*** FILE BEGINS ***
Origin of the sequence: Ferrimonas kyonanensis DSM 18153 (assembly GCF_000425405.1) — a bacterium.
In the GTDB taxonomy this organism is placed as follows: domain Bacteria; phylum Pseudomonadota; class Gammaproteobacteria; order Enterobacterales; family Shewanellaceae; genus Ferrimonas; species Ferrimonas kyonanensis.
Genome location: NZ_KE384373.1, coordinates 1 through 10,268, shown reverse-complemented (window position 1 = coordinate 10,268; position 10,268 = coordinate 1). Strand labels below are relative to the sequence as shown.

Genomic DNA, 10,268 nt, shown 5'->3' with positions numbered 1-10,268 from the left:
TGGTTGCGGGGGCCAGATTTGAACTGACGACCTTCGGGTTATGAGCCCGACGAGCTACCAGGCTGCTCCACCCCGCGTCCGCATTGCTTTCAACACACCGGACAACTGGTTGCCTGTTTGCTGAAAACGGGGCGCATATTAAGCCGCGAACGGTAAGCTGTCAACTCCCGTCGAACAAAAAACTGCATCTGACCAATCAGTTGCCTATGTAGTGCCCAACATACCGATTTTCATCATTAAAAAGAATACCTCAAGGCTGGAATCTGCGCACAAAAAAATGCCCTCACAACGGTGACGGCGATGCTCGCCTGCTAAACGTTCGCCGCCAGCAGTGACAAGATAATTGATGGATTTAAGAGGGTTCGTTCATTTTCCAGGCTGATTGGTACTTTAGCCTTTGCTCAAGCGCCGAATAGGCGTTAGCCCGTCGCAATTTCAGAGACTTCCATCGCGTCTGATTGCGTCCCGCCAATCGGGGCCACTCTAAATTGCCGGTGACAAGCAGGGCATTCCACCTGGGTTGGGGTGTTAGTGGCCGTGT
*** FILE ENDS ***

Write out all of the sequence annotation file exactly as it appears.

Origin of the sequence: Ferrimonas kyonanensis DSM 18153 (assembly GCF_000425405.1) — a bacterium.
In the GTDB taxonomy this organism is placed as follows: domain Bacteria; phylum Pseudomonadota; class Gammaproteobacteria; order Enterobacterales; family Shewanellaceae; genus Ferrimonas; species Ferrimonas kyonanensis.
Genome location: NZ_KE384373.1, coordinates 1 through 10,268, shown reverse-complemented (window position 1 = coordinate 10,268; position 10,268 = coordinate 1). Strand labels below are relative to the sequence as shown.

Genomic DNA, 10,268 nt, shown 5'->3' with positions numbered 1-10,268 from the left:
TGGTTGCGGGGGCCAGATTTGAACTGACGACCTTCGGGTTATGAGCCCGACGAGCTACCAGGCTGCTCCACCCCGCGTCCGCATTGCTTTCAACACACCGGACAACTGGTTGCCTGTTTGCTGAAAACGGGGCGCATATTAAGCCGCGAACGGTAAGCTGTCAACTCCCGTCGAACAAAAAACTGCATCTGACCAATCAGTTGCCTATGTAGTGCCCAACATACCGATTTTCATCATTAAAAAGAATACCTCAAGGCTGGAATCTGCGCACAAAAAAATGCCCTCACAACGGTGACGGCGATGCTCGCCTGCTAAACGTTCGCCGCCAGCAGTGACAAGATAATTGATGGATTTAAGAGGGTTCGTTCATTTTCCAGGCTGATTGGTACTTTAGCCTTTGCTCAAGCGCCGAATAGGCGTTAGCCCGTCGCAATTTCAGAGACTTCCATCGCGTCTGATTGCGTCCCGCCAATCGGGGCCACTCTAAATTGCCGGTGACAAGCAGGGCATTCCACCTGGGTTGGGGTGTTAGTGGCCGTGT